Are you putting your house on the market between November and January? Maybe you accepted a new job that's taking you somewhere else. Perhaps you found another home that is an upgrade from your current property. Maybe you're selling for a more unfortunate reason.
Whatever the reason is, selling a home in the winter presents a different set of challenges compared with selling in the traditional spring and summer real estate season. However, there are some unique benefits to selling in the offseason too.
Here are some questions you may be asking yourself as you start the process.
- Will anybody be looking to buy at this time of the year? In a year that's seen consistent low inventory (meaning homes available for sale), competitive situations, and rapidly increasing prices, new listings will be welcomed by buyers at any time of year. Last December in Seattle, the average home sold in 25 days and for 101% of list price. With inventory this year trending even lower than 2020, it's shaping up to be a favorable season for sellers.
- What if it snows? Your home is staged and photographed, but the forecast calls for snow. What now? It's important to have contingency plans for minor, medium, or massive storms. A few flakes won't tend to deter folks from touring. If schools are canceled, you may want to wait for the storm to pass before listing your home, as the first week on the market is the most important chance to make an impression. It's important to convert prospective buyers from seeing the house online to actually visiting with their agent in person. Regardless of the severity, make sure to keep walkways clear and safe for entry. Consider extra rubber door mats to protect delicate floors.
- Are holiday decorations appropriate? Holiday decorations are a great way to celebrate your family's unique traditions. However, when your home is on the market, your goal is to appeal to the broadest possible range of prospective buyers. Don't let your tree, menorah, or elf on a shelf become a distraction for someone who's trying to envision their family in this home next year. Your evergreen-scented candle or aunt Myra's annual holiday potpourri won't help. The only thing you want buyers smelling when they tour your home is the inside of their masks.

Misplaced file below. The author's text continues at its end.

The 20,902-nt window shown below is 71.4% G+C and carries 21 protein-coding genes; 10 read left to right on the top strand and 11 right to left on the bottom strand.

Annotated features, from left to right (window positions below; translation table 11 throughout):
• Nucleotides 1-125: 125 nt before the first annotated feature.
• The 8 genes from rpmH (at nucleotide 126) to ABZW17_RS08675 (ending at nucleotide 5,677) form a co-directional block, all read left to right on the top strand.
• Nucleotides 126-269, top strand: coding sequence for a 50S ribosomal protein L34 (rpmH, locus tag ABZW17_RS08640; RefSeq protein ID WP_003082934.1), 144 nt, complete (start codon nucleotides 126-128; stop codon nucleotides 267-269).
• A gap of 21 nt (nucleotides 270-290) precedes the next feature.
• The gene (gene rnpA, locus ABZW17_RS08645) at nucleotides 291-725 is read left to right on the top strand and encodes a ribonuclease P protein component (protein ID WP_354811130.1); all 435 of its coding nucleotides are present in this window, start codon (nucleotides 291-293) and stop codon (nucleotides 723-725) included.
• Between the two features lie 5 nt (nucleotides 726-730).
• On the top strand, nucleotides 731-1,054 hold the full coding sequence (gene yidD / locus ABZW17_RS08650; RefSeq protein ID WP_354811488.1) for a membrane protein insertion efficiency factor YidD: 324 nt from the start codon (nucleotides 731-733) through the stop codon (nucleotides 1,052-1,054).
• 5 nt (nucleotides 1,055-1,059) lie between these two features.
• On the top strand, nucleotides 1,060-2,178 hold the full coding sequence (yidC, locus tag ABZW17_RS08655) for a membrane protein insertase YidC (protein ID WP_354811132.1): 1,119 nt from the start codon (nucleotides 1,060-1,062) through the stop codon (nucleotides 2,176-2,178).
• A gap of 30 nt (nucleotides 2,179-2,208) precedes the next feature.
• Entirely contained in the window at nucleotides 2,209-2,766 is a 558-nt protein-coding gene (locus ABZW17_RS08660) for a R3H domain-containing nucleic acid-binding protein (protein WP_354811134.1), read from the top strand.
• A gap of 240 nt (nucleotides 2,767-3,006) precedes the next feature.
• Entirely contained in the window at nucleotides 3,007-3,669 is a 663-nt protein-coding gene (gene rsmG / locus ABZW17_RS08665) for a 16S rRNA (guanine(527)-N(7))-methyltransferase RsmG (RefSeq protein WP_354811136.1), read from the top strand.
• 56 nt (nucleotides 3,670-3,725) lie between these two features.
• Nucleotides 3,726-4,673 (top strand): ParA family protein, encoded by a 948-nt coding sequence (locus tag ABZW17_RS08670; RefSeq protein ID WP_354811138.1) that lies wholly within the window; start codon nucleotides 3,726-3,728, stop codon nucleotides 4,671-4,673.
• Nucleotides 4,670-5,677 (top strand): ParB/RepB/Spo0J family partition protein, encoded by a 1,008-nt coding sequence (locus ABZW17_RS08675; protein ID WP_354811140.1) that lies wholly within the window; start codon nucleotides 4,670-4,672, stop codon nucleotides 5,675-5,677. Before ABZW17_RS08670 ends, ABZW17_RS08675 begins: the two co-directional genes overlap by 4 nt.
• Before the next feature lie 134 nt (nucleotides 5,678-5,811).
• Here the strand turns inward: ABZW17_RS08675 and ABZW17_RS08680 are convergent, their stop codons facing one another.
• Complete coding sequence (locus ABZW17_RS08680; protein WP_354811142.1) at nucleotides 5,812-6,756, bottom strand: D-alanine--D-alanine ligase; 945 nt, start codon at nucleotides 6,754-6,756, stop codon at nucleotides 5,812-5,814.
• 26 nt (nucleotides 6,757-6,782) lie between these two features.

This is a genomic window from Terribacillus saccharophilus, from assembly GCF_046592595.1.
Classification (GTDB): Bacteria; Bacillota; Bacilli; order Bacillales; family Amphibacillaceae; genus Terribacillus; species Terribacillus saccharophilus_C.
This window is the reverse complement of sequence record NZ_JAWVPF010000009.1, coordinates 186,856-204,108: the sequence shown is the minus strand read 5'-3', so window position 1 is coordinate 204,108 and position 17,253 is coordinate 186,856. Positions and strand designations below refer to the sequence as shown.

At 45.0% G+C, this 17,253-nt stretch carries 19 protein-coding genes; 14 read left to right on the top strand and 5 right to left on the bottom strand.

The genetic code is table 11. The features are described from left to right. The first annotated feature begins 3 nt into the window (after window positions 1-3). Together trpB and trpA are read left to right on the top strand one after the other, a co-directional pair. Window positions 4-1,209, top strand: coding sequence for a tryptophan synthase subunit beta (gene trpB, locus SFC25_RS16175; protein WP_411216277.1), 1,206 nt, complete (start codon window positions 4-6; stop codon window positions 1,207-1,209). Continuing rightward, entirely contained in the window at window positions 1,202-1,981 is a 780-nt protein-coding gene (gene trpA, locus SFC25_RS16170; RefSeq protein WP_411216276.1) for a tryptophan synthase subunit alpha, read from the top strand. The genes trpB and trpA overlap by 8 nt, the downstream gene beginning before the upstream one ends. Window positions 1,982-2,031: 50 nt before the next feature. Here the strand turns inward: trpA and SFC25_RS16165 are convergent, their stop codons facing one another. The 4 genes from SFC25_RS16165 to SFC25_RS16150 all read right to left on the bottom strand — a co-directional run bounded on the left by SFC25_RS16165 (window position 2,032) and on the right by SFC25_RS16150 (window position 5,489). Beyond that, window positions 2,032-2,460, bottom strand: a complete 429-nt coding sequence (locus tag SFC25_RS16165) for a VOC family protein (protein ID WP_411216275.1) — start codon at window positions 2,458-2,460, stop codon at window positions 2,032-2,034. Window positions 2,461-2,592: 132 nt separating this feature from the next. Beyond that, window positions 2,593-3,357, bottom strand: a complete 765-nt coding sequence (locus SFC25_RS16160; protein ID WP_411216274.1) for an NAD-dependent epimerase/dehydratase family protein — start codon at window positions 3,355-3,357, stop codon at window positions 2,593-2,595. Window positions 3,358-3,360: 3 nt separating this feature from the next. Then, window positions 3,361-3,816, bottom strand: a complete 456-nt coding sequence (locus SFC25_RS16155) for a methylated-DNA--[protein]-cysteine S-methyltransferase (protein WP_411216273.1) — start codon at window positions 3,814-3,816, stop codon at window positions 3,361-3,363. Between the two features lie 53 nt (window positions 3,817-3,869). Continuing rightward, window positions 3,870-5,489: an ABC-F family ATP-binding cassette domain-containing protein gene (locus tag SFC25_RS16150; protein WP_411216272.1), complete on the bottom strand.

- What temperature is ideal? The last time you walked into a freezer, how close were your shoulders to your ears? It's not scientific, but you want a buyer to relax their shoulders when they enter your home. Around 68 degrees Fahrenheit is an optimal target for thermal comfort. This isn't the time to skimp on energy bills.
- What about the yard? As mentioned before, safe walkways and entrances are paramount. The good news about selling in the winter is that you won't be agonizing over keeping your grass green. The rain does that already! Buyers will understand a yard that's on "hiatus," but this can be a great time to play up any outdoor entertaining spaces. Firepits and twinkle lights are welcome!
- How do I make my home look its best? In the dark winter months, more light is better. This will be important both for listing photography, which is your home's first impression online, and for the experience buyers have while touring your home. If you're working with a stager, make sure they know which rooms will require additional lighting. Use warm bulbs and ensure they match. Both make a difference for photography and in-person tours. If you've been thinking about investing in cabinet or ceiling lighting, this is the season to go big. Buyers want light!
If you're ready to create your customized winter listing plan, a conversation with Jessie Culbert Boucher, a managing broker with Compass Seattle, is a great place to begin. Jessie is a listing specialist with 83 listings sold in the last two years, so she's uniquely qualified to create a plan to position, price, and market your home successfully during any month of the year.
Click here to learn more about Jessie and to contact her about your real estate inquiry.